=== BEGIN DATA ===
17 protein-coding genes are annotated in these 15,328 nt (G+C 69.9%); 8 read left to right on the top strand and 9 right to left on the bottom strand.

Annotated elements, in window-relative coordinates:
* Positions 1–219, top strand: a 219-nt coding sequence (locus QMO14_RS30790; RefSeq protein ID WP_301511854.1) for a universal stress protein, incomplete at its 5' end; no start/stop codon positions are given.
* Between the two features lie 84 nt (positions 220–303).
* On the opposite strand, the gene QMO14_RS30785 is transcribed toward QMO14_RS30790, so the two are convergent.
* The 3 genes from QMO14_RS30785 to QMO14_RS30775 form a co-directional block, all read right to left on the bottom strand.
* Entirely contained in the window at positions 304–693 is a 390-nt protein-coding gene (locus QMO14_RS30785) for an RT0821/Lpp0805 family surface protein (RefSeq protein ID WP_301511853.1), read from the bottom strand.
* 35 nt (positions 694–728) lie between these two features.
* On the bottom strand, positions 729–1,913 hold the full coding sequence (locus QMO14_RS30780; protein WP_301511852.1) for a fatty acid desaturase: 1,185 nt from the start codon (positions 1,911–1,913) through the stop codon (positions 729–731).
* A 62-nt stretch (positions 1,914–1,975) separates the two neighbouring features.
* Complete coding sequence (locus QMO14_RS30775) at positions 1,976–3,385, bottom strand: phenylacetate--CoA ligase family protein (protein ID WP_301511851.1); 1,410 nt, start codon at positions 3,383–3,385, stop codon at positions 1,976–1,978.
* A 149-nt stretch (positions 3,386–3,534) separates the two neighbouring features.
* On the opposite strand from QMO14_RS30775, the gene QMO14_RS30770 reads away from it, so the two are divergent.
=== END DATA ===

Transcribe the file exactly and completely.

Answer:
17 protein-coding genes are annotated in these 15,328 nt (G+C 69.9%); 8 read left to right on the top strand and 9 right to left on the bottom strand.

Annotated elements, in window-relative coordinates:
* Positions 1–219, top strand: a 219-nt coding sequence (locus QMO14_RS30790; RefSeq protein ID WP_301511854.1) for a universal stress protein, incomplete at its 5' end; no start/stop codon positions are given.
* Between the two features lie 84 nt (positions 220–303).
* On the opposite strand, the gene QMO14_RS30785 is transcribed toward QMO14_RS30790, so the two are convergent.
* The 3 genes from QMO14_RS30785 to QMO14_RS30775 form a co-directional block, all read right to left on the bottom strand.
* Entirely contained in the window at positions 304–693 is a 390-nt protein-coding gene (locus QMO14_RS30785) for an RT0821/Lpp0805 family surface protein (RefSeq protein ID WP_301511853.1), read from the bottom strand.
* 35 nt (positions 694–728) lie between these two features.
* On the bottom strand, positions 729–1,913 hold the full coding sequence (locus QMO14_RS30780; protein WP_301511852.1) for a fatty acid desaturase: 1,185 nt from the start codon (positions 1,911–1,913) through the stop codon (positions 729–731).
* A 62-nt stretch (positions 1,914–1,975) separates the two neighbouring features.
* Complete coding sequence (locus QMO14_RS30775) at positions 1,976–3,385, bottom strand: phenylacetate--CoA ligase family protein (protein ID WP_301511851.1); 1,410 nt, start codon at positions 3,383–3,385, stop codon at positions 1,976–1,978.
* A 149-nt stretch (positions 3,386–3,534) separates the two neighbouring features.
* On the opposite strand from QMO14_RS30775, the gene QMO14_RS30770 reads away from it, so the two are divergent.